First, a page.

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Art : Harry Willson Watrous : Sophistication

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1201 N. Pershing Ave.
Stockton, CA 95203
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1:30-5:00 p.m.

1:30-9:00 p.m.
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Harry Willson Watrous - SophisticationSophistication

A Cup of Tea, a Cigarette, and She

Oil on Canvas
28 ¼ x 24 ¼ in.
c. 1908
On display in: Haggin Room

Sophistication is a typical example of Watrous’s numerous relatively large paintings of attractive women made between 1905 and around 1918. These women, many with the same red hair as this model, often wear dark clothing and pose in profile against a light background. This contrast and the close viewpoint emphasize shape and contour rather than perspective, although Watrous by no means abandons modeling. The women of this series sport fashionable garb; the svelte lines of this model are enhanced by the mannish suit that can into fashion in the 1890s. The feathered hat complements her graceful silhouette, as does the elegant chair, while the almost primitive paintings on the wall behind her act as a witty foil.

This cool femme fatale is the embodiment of upper-class idleness described so eloquently in the novels of Edith Wharton. She sits nonchalantly smoking a cigarette and waiting for we know not whom. The title Watrous gave this painting for its exhibition at the Nation Academy of Design in 1908 – A Cup of Tea, a Cigarette, and She – seems to imply the presence of an unseen male admirer. This is, of course, a clever and modern paraphrase of the famous lines of the Rubaiyat of omar Khayyam, “a Jug of Wine, a Loaf of Bread – and Thou.”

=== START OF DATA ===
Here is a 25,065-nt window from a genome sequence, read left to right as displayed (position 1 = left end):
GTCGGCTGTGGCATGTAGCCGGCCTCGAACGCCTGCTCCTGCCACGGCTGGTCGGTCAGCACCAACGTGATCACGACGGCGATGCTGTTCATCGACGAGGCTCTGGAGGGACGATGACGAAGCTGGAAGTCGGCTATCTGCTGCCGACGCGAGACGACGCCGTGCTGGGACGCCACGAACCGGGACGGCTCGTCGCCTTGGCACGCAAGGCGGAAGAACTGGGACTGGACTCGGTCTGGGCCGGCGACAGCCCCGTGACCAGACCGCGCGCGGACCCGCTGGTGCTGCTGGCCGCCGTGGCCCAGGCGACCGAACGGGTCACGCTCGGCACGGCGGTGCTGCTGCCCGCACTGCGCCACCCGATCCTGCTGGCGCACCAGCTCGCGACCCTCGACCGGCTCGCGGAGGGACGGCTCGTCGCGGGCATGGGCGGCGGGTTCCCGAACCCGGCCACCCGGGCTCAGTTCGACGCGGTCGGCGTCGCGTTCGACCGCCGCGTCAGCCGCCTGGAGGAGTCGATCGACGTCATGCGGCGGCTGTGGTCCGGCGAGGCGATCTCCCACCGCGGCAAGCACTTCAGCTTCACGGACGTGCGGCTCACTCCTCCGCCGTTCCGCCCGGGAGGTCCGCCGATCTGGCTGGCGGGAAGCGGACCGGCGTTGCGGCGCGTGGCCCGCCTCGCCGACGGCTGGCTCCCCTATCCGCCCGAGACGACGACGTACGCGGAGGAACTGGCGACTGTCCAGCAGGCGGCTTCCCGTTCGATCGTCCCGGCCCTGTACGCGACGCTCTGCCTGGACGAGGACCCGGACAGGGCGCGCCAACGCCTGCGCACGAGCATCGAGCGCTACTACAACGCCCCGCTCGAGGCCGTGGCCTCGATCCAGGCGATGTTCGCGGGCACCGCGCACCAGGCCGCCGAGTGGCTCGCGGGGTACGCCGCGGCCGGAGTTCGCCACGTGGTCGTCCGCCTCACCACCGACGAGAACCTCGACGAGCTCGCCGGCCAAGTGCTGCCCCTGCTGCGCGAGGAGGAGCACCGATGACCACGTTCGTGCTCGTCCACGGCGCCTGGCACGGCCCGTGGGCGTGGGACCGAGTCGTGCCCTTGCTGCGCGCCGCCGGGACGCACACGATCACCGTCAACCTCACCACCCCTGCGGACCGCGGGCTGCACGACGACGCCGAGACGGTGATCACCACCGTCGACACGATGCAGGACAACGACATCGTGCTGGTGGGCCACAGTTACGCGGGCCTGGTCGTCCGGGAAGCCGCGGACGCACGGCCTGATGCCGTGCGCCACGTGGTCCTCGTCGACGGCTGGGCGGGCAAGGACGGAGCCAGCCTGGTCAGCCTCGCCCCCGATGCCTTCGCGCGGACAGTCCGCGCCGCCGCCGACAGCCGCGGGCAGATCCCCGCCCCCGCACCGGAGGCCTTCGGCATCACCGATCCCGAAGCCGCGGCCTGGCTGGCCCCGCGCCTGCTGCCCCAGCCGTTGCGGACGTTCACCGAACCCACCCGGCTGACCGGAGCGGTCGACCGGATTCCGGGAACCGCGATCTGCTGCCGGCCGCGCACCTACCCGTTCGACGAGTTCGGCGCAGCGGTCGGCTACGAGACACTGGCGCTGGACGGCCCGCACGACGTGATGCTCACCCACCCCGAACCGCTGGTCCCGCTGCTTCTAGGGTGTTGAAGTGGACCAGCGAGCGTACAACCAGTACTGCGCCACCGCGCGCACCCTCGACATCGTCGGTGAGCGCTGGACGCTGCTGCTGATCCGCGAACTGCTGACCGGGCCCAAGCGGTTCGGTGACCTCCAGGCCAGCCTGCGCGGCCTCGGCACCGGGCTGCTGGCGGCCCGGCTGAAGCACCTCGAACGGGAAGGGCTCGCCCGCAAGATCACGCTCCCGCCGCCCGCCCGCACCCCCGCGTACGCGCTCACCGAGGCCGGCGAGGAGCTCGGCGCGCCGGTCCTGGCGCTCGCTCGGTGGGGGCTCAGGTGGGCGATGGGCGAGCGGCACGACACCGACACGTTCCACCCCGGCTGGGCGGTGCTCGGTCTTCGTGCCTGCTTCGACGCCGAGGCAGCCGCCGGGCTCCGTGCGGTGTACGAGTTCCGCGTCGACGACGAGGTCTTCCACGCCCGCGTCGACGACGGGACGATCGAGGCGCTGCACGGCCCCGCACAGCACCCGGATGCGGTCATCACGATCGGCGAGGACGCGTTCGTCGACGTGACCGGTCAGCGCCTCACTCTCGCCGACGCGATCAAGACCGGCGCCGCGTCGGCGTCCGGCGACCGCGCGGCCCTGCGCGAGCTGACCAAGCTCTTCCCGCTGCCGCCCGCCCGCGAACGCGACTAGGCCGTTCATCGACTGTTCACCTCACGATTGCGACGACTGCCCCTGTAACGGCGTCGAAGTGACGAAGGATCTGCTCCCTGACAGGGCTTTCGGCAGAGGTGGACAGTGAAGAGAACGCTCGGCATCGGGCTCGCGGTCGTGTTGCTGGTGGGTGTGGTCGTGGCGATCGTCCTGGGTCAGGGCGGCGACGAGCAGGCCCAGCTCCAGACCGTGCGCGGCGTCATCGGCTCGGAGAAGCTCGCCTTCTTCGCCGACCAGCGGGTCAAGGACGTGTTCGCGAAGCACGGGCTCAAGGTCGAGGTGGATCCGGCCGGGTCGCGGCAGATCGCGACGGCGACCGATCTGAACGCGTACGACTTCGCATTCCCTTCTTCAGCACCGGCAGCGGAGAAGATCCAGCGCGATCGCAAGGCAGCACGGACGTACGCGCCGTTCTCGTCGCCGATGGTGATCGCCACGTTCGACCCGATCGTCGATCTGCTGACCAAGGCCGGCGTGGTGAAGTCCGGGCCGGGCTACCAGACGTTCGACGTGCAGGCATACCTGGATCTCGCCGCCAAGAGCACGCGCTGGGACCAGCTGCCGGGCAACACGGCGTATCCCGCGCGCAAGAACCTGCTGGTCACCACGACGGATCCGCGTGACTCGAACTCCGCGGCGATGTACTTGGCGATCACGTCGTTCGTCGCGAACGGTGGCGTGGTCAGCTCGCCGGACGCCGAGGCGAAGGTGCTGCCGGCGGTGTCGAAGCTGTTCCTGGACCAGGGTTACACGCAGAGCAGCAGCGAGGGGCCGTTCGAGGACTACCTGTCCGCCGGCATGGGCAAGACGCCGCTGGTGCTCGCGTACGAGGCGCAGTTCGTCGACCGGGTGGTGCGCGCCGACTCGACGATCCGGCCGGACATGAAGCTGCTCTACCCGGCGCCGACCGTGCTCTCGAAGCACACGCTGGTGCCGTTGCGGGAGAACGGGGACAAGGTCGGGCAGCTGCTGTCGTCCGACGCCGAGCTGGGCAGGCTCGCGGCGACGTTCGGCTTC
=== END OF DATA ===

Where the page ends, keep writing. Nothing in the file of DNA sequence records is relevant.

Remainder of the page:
This painting is as modern as Watrous dared to be. He was no great admirer of progressive trends in twentieth-century art, but he did single our “simplicity. Nice lines and compactness” as positive qualities. These are certainly found here. The serpentine art-noeveau lines of the figure, hat, and chair are inevitable reminders of the poster designs of his old classmate, Toulouse-Lautrec, especially his Divan japonais of 1892. While Watrous accepts some of the Japanese-inspired design principles, he adapts them to his own more academic techniques. His method of working also helps to explain the striking result. Instead of beginning with a life-drawing of a model, he would make a quick sketch of the figure, evidently to work out of composition. The he would have his model pose according to his drawing.

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